It’s Kind Of A Funny Story: a 12A film tackling depression


Spoilers for It’s Kind Of A Funny Story lie ahead.

For many of us, the cinema is more than a night out. And for those in the grip of mental health issues, seeing something you’re up against in real life being reflected honestly on the big screen can be something of huge importance. That’s why I want to talk about a low profile movie called It’s Kind Of A Funny Story. 

Mental health is hitting each generation younger and harder it seems, with devastating consequences. A spike in psychiatric disorders has seen depression and anxiety soar by a staggering 70 percent over the past 25 years. It’s causing a very real crisis in classrooms across the nation, with an estimated one in five young people suffering from some sort of mental illness. Childhoods are being snuffed out before our very eyes and yet there is a grave lack of resources to tackle this psychological wildfire. As a society we have never been more open and honest about our personal struggles, yet chronic underfunding ensures treatment is an excruciating waiting game for many, if not unattainable altogether.

It was towards the end of my secondary school days (back in 2009) that I first fell into the void of depression. It started off as a fleeting shadow here or there, a silent companion that no one else could see, slyly shrouding each day in encroachingly suffocating darkness. My life was seemingly over before it began. Mental health never appeared on the school syllabus back then, nor was it talked about anywhere near as much. Personally, I didn’t even know such a thing existed. We were supposed to take the overwhelming exam pressure and just ‘deal’ with it right? The good old British way, stiff upper lip and all.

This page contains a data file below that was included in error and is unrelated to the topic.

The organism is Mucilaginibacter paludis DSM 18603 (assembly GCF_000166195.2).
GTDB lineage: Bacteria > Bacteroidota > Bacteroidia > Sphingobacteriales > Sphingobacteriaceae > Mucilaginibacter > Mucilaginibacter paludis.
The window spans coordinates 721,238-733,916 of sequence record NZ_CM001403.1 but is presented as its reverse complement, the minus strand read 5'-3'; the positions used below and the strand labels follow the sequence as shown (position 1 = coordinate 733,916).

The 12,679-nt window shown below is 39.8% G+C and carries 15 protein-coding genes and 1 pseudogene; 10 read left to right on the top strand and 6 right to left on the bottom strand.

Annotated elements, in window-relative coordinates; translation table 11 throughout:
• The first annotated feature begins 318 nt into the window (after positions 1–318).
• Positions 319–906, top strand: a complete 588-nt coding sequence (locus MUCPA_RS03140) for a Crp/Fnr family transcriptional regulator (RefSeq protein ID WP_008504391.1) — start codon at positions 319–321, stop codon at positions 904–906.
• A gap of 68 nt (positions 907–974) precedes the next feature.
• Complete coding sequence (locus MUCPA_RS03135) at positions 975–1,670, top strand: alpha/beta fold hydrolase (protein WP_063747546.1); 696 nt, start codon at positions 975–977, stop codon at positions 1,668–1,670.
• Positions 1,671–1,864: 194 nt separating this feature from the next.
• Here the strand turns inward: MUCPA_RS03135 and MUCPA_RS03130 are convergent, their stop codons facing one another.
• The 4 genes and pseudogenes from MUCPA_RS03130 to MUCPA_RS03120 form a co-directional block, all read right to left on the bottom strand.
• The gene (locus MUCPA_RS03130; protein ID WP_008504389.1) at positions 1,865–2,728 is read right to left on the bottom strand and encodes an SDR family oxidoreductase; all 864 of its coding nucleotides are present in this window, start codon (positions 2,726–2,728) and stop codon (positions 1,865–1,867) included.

Having auto-piloted through my GCSEs the sense of numbness wore off rapidly leaving me open to emotions I had no idea how to handle. To hush the internal torment I started to physically hurt myself, whilst it gave some little escape to the unbearable emotional state I found myself in, there was some weird solace in knowing that outwardly I matched the inside. In 2011 I stumbled across a little known film called It’s Kind Of A Funny Story, which is based on Ned Vizzini’s semi-autobiographical novel of the same name. Starring Zach Galifianakis and Emma Roberts this coming-of-age dramedy serves up an unusual 12A look at clinical depression. Craig Gilner (Keir Gilchrist) is a determined New York teenager, striving for the best in life. So why is he repeatedly envisioning jumping off a bridge in the early hours of Sunday morning?